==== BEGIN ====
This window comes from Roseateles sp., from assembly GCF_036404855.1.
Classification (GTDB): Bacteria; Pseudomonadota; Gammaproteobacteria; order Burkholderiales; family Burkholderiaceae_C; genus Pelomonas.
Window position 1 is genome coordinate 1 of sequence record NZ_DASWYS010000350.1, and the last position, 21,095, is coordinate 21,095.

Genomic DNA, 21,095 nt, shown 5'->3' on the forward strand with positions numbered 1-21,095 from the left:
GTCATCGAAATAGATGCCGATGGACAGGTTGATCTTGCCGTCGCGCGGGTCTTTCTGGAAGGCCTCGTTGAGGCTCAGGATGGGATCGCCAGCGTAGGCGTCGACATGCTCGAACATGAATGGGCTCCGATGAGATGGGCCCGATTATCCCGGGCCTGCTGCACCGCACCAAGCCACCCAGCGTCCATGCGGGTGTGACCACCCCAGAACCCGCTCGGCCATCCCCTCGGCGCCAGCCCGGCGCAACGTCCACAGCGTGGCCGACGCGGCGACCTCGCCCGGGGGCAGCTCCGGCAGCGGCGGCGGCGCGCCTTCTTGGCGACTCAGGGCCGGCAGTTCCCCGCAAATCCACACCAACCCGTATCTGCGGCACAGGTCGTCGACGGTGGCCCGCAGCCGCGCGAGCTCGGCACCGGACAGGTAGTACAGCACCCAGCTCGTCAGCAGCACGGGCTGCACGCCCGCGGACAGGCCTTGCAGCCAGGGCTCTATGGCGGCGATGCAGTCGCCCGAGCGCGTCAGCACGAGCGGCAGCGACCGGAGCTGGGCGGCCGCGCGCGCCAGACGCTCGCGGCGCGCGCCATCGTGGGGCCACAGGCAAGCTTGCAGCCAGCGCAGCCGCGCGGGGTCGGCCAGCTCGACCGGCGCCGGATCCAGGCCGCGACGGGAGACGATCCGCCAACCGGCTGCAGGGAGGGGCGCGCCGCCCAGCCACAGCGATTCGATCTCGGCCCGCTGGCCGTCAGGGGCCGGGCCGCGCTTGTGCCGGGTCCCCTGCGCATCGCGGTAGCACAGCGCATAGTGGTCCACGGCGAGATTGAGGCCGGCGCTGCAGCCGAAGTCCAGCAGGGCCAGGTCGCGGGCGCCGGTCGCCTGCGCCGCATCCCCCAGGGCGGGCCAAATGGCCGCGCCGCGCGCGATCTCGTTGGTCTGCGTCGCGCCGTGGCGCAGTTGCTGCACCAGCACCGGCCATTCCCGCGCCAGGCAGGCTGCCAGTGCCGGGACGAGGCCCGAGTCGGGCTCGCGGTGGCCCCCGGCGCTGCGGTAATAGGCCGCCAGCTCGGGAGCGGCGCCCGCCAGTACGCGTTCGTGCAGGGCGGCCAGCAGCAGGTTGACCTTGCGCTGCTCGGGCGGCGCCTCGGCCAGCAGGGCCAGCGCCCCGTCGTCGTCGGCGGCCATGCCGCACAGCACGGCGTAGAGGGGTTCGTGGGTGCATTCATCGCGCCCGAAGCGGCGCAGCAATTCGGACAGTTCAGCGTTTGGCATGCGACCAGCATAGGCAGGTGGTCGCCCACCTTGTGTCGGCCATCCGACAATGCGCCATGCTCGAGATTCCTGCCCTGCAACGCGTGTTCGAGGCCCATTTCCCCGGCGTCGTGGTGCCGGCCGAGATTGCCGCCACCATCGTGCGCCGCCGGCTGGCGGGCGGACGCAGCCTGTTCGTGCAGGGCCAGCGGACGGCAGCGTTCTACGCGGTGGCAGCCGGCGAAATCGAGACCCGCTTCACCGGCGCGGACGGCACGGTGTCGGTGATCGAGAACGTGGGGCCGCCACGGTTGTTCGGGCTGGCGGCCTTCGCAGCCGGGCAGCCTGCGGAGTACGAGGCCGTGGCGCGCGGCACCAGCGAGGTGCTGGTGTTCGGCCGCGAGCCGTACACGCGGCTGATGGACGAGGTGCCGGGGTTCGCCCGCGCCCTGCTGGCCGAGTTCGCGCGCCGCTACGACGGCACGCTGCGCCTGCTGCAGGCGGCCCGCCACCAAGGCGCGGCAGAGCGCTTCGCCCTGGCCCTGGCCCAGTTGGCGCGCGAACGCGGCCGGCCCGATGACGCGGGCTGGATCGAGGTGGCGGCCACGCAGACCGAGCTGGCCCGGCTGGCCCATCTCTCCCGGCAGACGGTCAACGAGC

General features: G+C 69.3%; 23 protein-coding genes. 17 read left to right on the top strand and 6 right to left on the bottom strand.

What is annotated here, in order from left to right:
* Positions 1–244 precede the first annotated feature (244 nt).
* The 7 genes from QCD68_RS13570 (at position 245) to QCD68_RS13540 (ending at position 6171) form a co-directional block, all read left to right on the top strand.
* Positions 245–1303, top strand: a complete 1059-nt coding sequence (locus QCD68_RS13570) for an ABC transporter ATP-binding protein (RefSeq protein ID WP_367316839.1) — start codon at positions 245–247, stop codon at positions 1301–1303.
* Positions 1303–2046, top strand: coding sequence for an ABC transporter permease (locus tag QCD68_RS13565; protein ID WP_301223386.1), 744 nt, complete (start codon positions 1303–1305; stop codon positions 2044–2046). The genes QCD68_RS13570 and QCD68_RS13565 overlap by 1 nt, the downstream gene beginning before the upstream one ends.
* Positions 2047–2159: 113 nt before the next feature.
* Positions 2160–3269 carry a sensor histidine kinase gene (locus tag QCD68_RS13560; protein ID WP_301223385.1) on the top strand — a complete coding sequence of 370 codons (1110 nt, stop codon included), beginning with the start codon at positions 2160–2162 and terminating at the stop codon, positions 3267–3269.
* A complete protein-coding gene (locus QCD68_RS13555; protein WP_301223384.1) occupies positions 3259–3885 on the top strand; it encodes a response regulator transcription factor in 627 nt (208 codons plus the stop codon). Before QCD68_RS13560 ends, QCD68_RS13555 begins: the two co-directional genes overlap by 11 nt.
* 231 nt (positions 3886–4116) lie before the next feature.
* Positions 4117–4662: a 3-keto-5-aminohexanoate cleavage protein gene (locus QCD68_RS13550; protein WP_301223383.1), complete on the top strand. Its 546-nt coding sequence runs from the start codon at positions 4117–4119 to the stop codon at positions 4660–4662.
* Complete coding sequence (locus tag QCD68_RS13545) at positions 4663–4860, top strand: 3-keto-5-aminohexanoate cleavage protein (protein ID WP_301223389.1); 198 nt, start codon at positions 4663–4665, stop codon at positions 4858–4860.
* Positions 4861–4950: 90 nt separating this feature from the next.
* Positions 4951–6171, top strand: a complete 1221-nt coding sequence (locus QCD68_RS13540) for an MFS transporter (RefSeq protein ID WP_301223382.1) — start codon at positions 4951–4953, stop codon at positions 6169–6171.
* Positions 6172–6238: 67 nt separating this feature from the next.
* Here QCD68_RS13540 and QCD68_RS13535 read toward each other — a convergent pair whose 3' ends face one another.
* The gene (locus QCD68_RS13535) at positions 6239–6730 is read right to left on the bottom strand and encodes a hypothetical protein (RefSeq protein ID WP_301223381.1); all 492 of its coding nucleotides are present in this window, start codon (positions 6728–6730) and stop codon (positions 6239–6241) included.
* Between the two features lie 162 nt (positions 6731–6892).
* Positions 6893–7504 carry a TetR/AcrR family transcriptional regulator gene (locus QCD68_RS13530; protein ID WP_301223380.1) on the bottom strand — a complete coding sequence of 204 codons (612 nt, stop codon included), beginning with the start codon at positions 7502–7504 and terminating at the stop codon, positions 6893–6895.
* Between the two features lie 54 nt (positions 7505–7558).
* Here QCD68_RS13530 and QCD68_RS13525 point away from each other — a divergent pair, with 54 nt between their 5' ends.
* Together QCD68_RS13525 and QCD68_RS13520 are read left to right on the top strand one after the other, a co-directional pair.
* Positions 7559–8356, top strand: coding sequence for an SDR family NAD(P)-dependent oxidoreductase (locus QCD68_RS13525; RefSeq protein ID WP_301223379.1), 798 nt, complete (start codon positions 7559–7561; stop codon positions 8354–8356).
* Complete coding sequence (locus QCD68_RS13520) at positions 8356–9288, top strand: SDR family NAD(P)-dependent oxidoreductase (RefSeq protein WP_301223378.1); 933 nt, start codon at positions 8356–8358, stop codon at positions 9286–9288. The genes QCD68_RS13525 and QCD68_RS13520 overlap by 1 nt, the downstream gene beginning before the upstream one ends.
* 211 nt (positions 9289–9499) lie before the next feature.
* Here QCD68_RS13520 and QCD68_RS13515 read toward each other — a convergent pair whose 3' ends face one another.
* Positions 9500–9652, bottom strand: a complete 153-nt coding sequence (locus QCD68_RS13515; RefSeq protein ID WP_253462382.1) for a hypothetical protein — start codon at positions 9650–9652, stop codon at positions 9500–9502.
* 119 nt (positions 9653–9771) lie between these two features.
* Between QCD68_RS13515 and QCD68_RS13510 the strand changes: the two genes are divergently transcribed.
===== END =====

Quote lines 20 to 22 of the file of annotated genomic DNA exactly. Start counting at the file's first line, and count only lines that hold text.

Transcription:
* Positions 6172–6238: 67 nt separating this feature from the next.
* Here QCD68_RS13540 and QCD68_RS13535 read toward each other — a convergent pair whose 3' ends face one another.
* The gene (locus QCD68_RS13535) at positions 6239–6730 is read right to left on the bottom strand and encodes a hypothetical protein (RefSeq protein ID WP_301223381.1); all 492 of its coding nucleotides are present in this window, start codon (positions 6728–6730) and stop codon (positions 6239–6241) included.